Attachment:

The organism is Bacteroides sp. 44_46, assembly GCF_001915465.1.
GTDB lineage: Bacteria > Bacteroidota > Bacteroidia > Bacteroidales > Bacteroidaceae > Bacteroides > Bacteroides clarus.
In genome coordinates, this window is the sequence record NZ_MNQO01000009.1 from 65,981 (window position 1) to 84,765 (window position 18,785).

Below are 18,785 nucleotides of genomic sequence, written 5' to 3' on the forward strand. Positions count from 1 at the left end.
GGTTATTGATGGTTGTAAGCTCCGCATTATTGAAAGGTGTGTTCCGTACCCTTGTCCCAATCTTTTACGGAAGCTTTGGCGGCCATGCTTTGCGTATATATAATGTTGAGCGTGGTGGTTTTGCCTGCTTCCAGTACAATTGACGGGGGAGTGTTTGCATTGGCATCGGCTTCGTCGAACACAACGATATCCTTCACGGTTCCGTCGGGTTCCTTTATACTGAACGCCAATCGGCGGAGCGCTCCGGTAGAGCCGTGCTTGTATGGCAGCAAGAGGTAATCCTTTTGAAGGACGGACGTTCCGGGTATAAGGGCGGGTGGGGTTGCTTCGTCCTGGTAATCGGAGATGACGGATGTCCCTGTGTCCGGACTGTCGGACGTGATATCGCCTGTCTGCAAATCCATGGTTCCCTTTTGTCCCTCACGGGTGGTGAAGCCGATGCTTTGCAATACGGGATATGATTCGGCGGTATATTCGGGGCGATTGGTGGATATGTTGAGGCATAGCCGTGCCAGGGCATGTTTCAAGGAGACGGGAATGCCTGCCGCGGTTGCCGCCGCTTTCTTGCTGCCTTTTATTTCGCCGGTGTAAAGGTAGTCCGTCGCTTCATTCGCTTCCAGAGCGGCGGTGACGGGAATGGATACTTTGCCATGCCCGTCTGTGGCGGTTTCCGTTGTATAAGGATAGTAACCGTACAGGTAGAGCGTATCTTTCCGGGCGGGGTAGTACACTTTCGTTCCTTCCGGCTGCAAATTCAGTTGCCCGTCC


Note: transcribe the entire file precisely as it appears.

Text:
The organism is Bacteroides sp. 44_46, assembly GCF_001915465.1.
GTDB lineage: Bacteria > Bacteroidota > Bacteroidia > Bacteroidales > Bacteroidaceae > Bacteroides > Bacteroides clarus.
In genome coordinates, this window is the sequence record NZ_MNQO01000009.1 from 65,981 (window position 1) to 84,765 (window position 18,785).

Below are 18,785 nucleotides of genomic sequence, written 5' to 3' on the forward strand. Positions count from 1 at the left end.
GGTTATTGATGGTTGTAAGCTCCGCATTATTGAAAGGTGTGTTCCGTACCCTTGTCCCAATCTTTTACGGAAGCTTTGGCGGCCATGCTTTGCGTATATATAATGTTGAGCGTGGTGGTTTTGCCTGCTTCCAGTACAATTGACGGGGGAGTGTTTGCATTGGCATCGGCTTCGTCGAACACAACGATATCCTTCACGGTTCCGTCGGGTTCCTTTATACTGAACGCCAATCGGCGGAGCGCTCCGGTAGAGCCGTGCTTGTATGGCAGCAAGAGGTAATCCTTTTGAAGGACGGACGTTCCGGGTATAAGGGCGGGTGGGGTTGCTTCGTCCTGGTAATCGGAGATGACGGATGTCCCTGTGTCCGGACTGTCGGACGTGATATCGCCTGTCTGCAAATCCATGGTTCCCTTTTGTCCCTCACGGGTGGTGAAGCCGATGCTTTGCAATACGGGATATGATTCGGCGGTATATTCGGGGCGATTGGTGGATATGTTGAGGCATAGCCGTGCCAGGGCATGTTTCAAGGAGACGGGAATGCCTGCCGCGGTTGCCGCCGCTTTCTTGCTGCCTTTTATTTCGCCGGTGTAAAGGTAGTCCGTCGCTTCATTCGCTTCCAGAGCGGCGGTGACGGGAATGGATACTTTGCCATGCCCGTCTGTGGCGGTTTCCGTTGTATAAGGATAGTAACCGTACAGGTAGAGCGTATCTTTCCGGGCGGGGTAGTACACTTTCGTTCCTTCCGGCTGCAAATTCAGTTGCCCGTCC